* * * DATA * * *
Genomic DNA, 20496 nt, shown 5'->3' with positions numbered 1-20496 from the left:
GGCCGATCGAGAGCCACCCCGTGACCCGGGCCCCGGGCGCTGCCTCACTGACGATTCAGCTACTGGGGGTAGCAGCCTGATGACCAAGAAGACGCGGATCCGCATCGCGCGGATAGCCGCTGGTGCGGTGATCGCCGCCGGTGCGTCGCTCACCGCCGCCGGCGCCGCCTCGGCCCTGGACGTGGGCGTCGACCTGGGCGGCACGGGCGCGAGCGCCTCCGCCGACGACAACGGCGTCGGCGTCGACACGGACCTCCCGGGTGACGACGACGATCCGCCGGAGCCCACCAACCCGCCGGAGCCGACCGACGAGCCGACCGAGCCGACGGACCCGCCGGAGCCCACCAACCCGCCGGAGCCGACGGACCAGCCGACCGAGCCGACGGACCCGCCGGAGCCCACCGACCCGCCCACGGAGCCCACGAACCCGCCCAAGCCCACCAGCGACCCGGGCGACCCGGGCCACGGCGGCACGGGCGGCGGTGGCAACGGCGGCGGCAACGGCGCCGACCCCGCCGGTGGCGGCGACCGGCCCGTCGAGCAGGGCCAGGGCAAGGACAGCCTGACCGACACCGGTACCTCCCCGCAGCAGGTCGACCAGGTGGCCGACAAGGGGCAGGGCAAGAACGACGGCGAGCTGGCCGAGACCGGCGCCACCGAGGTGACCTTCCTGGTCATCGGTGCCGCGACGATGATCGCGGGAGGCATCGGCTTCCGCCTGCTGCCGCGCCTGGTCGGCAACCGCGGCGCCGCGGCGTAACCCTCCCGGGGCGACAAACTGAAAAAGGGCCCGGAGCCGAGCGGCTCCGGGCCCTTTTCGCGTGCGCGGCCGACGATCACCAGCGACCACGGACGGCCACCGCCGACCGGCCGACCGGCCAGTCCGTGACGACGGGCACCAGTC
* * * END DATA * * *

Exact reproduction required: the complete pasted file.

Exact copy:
Genomic DNA, 20496 nt, shown 5'->3' with positions numbered 1-20496 from the left:
GGCCGATCGAGAGCCACCCCGTGACCCGGGCCCCGGGCGCTGCCTCACTGACGATTCAGCTACTGGGGGTAGCAGCCTGATGACCAAGAAGACGCGGATCCGCATCGCGCGGATAGCCGCTGGTGCGGTGATCGCCGCCGGTGCGTCGCTCACCGCCGCCGGCGCCGCCTCGGCCCTGGACGTGGGCGTCGACCTGGGCGGCACGGGCGCGAGCGCCTCCGCCGACGACAACGGCGTCGGCGTCGACACGGACCTCCCGGGTGACGACGACGATCCGCCGGAGCCCACCAACCCGCCGGAGCCGACCGACGAGCCGACCGAGCCGACGGACCCGCCGGAGCCCACCAACCCGCCGGAGCCGACGGACCAGCCGACCGAGCCGACGGACCCGCCGGAGCCCACCGACCCGCCCACGGAGCCCACGAACCCGCCCAAGCCCACCAGCGACCCGGGCGACCCGGGCCACGGCGGCACGGGCGGCGGTGGCAACGGCGGCGGCAACGGCGCCGACCCCGCCGGTGGCGGCGACCGGCCCGTCGAGCAGGGCCAGGGCAAGGACAGCCTGACCGACACCGGTACCTCCCCGCAGCAGGTCGACCAGGTGGCCGACAAGGGGCAGGGCAAGAACGACGGCGAGCTGGCCGAGACCGGCGCCACCGAGGTGACCTTCCTGGTCATCGGTGCCGCGACGATGATCGCGGGAGGCATCGGCTTCCGCCTGCTGCCGCGCCTGGTCGGCAACCGCGGCGCCGCGGCGTAACCCTCCCGGGGCGACAAACTGAAAAAGGGCCCGGAGCCGAGCGGCTCCGGGCCCTTTTCGCGTGCGCGGCCGACGATCACCAGCGACCACGGACGGCCACCGCCGACCGGCCGACCGGCCAGTCCGTGACGACGGGCACCAGTC